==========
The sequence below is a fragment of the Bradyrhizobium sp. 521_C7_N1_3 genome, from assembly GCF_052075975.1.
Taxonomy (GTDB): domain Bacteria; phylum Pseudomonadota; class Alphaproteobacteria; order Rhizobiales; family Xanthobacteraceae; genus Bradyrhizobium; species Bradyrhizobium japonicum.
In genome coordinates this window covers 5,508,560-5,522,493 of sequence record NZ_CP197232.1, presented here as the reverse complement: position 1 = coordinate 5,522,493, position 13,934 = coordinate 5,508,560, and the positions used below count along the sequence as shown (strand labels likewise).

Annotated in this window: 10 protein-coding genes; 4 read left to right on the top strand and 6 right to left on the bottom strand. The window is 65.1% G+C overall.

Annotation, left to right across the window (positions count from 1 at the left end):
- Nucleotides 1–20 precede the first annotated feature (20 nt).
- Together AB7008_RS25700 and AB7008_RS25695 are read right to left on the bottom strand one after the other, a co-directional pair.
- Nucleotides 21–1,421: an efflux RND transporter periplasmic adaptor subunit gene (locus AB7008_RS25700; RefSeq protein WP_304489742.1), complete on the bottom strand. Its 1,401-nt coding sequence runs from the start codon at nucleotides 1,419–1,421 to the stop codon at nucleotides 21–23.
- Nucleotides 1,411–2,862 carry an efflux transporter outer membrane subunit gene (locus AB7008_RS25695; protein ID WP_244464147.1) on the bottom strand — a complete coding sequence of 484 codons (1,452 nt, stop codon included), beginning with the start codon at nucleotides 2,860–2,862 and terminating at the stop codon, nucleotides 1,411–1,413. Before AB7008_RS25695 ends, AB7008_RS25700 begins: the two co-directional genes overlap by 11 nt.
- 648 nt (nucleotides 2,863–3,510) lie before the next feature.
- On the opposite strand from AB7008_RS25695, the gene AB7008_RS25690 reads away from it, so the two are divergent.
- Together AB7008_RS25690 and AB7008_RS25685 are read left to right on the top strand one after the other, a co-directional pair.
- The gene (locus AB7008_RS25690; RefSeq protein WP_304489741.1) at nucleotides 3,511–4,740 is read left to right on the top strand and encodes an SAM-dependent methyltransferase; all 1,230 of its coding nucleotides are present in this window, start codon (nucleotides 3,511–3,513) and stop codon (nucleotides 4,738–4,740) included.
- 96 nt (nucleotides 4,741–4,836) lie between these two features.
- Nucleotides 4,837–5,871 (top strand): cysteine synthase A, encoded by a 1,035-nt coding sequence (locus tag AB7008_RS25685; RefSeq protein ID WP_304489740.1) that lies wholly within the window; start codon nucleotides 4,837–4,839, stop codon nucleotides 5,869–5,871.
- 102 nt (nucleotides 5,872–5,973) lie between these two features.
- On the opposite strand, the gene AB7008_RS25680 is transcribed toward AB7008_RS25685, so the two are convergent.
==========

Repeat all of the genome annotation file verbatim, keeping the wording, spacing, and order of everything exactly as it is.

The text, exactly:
The sequence below is a fragment of the Bradyrhizobium sp. 521_C7_N1_3 genome, from assembly GCF_052075975.1.
Taxonomy (GTDB): domain Bacteria; phylum Pseudomonadota; class Alphaproteobacteria; order Rhizobiales; family Xanthobacteraceae; genus Bradyrhizobium; species Bradyrhizobium japonicum.
In genome coordinates this window covers 5,508,560-5,522,493 of sequence record NZ_CP197232.1, presented here as the reverse complement: position 1 = coordinate 5,522,493, position 13,934 = coordinate 5,508,560, and the positions used below count along the sequence as shown (strand labels likewise).

Annotated in this window: 10 protein-coding genes; 4 read left to right on the top strand and 6 right to left on the bottom strand. The window is 65.1% G+C overall.

Annotation, left to right across the window (positions count from 1 at the left end):
- Nucleotides 1–20 precede the first annotated feature (20 nt).
- Together AB7008_RS25700 and AB7008_RS25695 are read right to left on the bottom strand one after the other, a co-directional pair.
- Nucleotides 21–1,421: an efflux RND transporter periplasmic adaptor subunit gene (locus AB7008_RS25700; RefSeq protein WP_304489742.1), complete on the bottom strand. Its 1,401-nt coding sequence runs from the start codon at nucleotides 1,419–1,421 to the stop codon at nucleotides 21–23.
- Nucleotides 1,411–2,862 carry an efflux transporter outer membrane subunit gene (locus AB7008_RS25695; protein ID WP_244464147.1) on the bottom strand — a complete coding sequence of 484 codons (1,452 nt, stop codon included), beginning with the start codon at nucleotides 2,860–2,862 and terminating at the stop codon, nucleotides 1,411–1,413. Before AB7008_RS25695 ends, AB7008_RS25700 begins: the two co-directional genes overlap by 11 nt.
- 648 nt (nucleotides 2,863–3,510) lie before the next feature.
- On the opposite strand from AB7008_RS25695, the gene AB7008_RS25690 reads away from it, so the two are divergent.
- Together AB7008_RS25690 and AB7008_RS25685 are read left to right on the top strand one after the other, a co-directional pair.
- The gene (locus AB7008_RS25690; RefSeq protein WP_304489741.1) at nucleotides 3,511–4,740 is read left to right on the top strand and encodes an SAM-dependent methyltransferase; all 1,230 of its coding nucleotides are present in this window, start codon (nucleotides 3,511–3,513) and stop codon (nucleotides 4,738–4,740) included.
- 96 nt (nucleotides 4,741–4,836) lie between these two features.
- Nucleotides 4,837–5,871 (top strand): cysteine synthase A, encoded by a 1,035-nt coding sequence (locus tag AB7008_RS25685; RefSeq protein ID WP_304489740.1) that lies wholly within the window; start codon nucleotides 4,837–4,839, stop codon nucleotides 5,869–5,871.
- 102 nt (nucleotides 5,872–5,973) lie between these two features.
- On the opposite strand, the gene AB7008_RS25680 is transcribed toward AB7008_RS25685, so the two are convergent.